6 de mayo de 2016 / 5:01 / hace un año

China, Hong Kong shares drop as commodity market corrects

2 MIN. DE LECTURA

* CSI300 -1.8 pct; SSEC -1.9 pct; HSI -1.3 pct

* Hong Kong market poised to fall for 5th straight day

* Energy, resource shares lead declines

SHANGHAI, May 6 (Reuters) - China stocks dropped nearly 2 percent on Friday morning, erasing this week's gains as the market's rebound since early March risks unravelling amid further corrections in the commodities market and fresh signs of stress with bonds.

Hong Kong shares also fell, with the benchmark index on track to decline for a fifth day and have its worst weekly performance in three months.

China's benchmark CSI300 index dropped 1.8 percent, to 3,156.18 points by lunch break, while the Shanghai Composite Index lost 1.9 percent, to 2,942.46 points.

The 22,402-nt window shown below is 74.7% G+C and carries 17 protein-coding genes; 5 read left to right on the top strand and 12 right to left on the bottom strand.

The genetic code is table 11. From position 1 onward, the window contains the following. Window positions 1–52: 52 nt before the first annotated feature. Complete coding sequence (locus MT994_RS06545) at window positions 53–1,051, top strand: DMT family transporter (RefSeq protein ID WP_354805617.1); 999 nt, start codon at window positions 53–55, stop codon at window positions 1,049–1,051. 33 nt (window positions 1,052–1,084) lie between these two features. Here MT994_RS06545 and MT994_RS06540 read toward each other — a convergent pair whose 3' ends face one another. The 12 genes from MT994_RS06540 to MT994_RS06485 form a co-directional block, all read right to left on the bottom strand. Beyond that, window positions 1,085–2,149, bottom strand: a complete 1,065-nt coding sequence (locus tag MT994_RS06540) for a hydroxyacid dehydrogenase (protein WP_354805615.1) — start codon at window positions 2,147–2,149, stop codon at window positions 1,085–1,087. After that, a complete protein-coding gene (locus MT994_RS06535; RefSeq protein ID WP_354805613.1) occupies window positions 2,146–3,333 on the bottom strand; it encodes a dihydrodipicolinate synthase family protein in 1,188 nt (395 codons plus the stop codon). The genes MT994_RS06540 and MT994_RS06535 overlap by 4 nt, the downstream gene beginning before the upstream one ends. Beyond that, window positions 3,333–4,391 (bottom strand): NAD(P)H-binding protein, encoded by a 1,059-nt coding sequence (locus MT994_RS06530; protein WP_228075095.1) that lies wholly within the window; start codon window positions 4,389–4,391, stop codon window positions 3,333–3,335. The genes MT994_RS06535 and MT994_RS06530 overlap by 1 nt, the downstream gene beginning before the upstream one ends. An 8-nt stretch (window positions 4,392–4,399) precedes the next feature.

If the indexes fall lower in afternoon trade, the market will register its third consecutive weekly loss, and further show fatigue following its strong rebound in March.

Analysts say investor patience is wearing thin as the Shanghai index has failed to stay above the psychologically key 3,000 mark in recent weeks, while the economy remains fragile.

"If the market cannot make a breakthrough upward, then going down would be the natural choice, given the lack of good news on the fundamental front," said Chang Chengwei, analyst at Hengtai Futures.

Chang also attributed the weakness in stocks to drops in China's commodities market on Friday, and fears that more companies need to sell shares to raise enough money to pay debts.

On Thursday, a Chinese fertiliser producer defaulted on bond payments, the latest casualty of China's slowing economy, and adding stress to the credit market.

In Hong Kong, the Hang Seng index dropped 1.3 percent, to 20,183.43 points, while the Hong Kong China Enterprises Index lost 1.6 percent, to 8,493.27.

Stocks fell across the board in China and Hong Kong, with energy and resources shares leading the decline in both markets.

Reporting by Samuel Shen and Pete Sweeney; Editing by Richard Borsuk

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